One of the most important theological differences between the Roman Catholic Church and Protestant Christianity is the doctrine of purgatory. Catholicism teaches that purgatory is a temporary middle state between heaven and hell where disobedient Christians are purified. An important question Catholics and Protestants ask is where the Bible teaches about purgatory.
According to the Roman Catholic Church, the Bible contains two verses supporting the doctrine of purgatory, 1 Corinthians 3:15 and Matthew 12:32. Protestants disagree with their interpretations. The heart of the doctrine is found in the Apocrypha, specifically in 2 Maccabees 12:38-45.
What does Paul say about fire in 1 Corinthians 3:15? Where does the Catholic church find purgatory in this verse? How does Jesus’ teaching on blasphemy of the Holy Spirit and the unforgivable sin in Matthew 12:32 teach purgatory? How does 2 Maccabees’ description of praying for the dead relate to the doctrine? Keep reading to learn the answers to these questions and others.
Did Paul teach about purgatory?
In 1 Corinthians 3:10-15, Paul encourages Christians to serve God and do work that lasts in order to receive a holy reward. The passage builds on his statement in verse eight, where he writes that every Christian “will receive his wages according to his labor” (ESV). Another translation says believers will be “rewarded for their own hard work” (NLT).
Readers should note that Paul changes metaphors quickly in this chapter. In 1 Corinthians 3:5-8, he uses the imagery of planting and watering. In verses 10-15, he uses the imagery of constructing a building. He mentions both in verse nine: “For we are God’s fellow workers. You are God’s field, God’s building.”
Building with materials that survive the fire of judgment
In the passage, Paul contrasts building with perishable materials, which won’t survive God’s judgment, and imperishable ones that will last forever.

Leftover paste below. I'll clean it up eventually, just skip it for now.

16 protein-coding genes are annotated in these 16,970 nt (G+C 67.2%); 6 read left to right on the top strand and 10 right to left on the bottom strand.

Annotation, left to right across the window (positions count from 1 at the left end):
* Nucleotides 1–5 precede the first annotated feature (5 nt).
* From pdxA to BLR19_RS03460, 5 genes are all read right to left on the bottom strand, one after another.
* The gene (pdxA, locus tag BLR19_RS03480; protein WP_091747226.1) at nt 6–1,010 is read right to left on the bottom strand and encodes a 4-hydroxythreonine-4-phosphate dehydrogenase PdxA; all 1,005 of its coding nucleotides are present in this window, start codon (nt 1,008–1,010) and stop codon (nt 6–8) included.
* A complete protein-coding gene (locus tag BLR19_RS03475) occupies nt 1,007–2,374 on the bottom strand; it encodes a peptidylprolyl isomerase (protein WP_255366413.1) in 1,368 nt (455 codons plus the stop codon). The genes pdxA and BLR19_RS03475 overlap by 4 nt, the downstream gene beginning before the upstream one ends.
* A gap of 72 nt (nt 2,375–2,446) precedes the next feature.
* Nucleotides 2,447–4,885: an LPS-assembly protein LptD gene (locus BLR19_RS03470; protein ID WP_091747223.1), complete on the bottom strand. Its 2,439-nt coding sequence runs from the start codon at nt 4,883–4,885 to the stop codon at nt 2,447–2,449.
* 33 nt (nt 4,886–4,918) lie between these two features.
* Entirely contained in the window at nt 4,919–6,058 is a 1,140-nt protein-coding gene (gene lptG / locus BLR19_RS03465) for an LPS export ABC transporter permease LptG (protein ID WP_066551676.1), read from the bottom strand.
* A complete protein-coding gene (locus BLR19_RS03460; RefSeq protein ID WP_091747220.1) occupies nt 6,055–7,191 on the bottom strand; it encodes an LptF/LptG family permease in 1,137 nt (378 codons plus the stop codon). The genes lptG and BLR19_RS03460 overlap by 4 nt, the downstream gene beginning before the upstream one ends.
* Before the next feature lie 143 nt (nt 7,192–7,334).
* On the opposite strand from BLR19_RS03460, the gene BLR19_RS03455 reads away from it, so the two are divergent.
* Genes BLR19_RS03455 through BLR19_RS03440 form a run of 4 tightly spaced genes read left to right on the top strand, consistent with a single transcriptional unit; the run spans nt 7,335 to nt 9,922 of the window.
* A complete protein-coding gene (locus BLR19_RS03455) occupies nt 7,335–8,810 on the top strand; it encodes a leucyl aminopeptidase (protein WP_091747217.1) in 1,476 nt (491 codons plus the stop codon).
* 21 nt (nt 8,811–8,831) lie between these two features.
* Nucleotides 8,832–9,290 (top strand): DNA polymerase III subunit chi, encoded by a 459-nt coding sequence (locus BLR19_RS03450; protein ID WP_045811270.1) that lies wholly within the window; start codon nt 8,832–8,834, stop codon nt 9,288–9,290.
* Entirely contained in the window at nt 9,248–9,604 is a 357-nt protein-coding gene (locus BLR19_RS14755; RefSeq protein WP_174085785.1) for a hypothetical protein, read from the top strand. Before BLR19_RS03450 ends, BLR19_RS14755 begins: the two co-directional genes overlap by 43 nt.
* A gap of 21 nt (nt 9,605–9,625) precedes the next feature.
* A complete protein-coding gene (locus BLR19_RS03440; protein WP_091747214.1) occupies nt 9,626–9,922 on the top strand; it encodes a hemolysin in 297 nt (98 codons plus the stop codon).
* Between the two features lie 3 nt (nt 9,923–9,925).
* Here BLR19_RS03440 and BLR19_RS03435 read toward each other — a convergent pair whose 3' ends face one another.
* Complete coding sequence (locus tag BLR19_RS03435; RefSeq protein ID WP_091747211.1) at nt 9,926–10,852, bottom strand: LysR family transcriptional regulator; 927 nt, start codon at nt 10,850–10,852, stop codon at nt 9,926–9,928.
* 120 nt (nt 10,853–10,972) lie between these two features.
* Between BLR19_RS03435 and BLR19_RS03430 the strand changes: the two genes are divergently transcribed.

On one hand, he says if anyone devotes themselves to building in ungodly ways, God will destroy their work on Judgement Day (v. 13). On the other hand, he says that “if the work that anyone has built on the foundation survives, he will receive a reward” (v. 14, ESV).
Paul clearly defines the foundation in verse 11: “For no one can lay a foundation other than that which is laid, which is Jesus Christ.” Many 1 Corinthians scholars believe Paul is referring to the gospel of Jesus Christ itself (cf. 1:18-2:16). 
Christians will be saved through fire
The Roman Catholic Church teaches that 1 Corinthians 3:15 refers to the doctrine of purgatory. According to the verse, believers who devote themselves to Christ-less construction in life will have their works destroyed and only narrowly escape judgment. “If anyone’s work is burned up, he will suffer loss, though he himself will be saved, but only as through fire” (ESV).
Protestants argue that Paul isn’t referring to a temporary state of purification between heaven and hell. The fire imagery in the passage is a metaphor for God’s judgment that burns off the impurities of old values, commitments, and work, leaving only what’s of true and eternal worth. In summary, the builder survives, but if constructed without Christ, the building doesn’t.
New Testament scholar David Garland explains, “The laborer who used cheap materials and took shortcuts will be pulled out of the flames and the rubble heap in the nick of time, like a brand snatched from the fire (Amos 4:11; Zech. 3:2). But inept builders are not just pulled from the ashes; ‘being saved’ points to their eternal salvation (1:18, 21; 5:5; 7:16; 9:22; 10:33; 15:2).”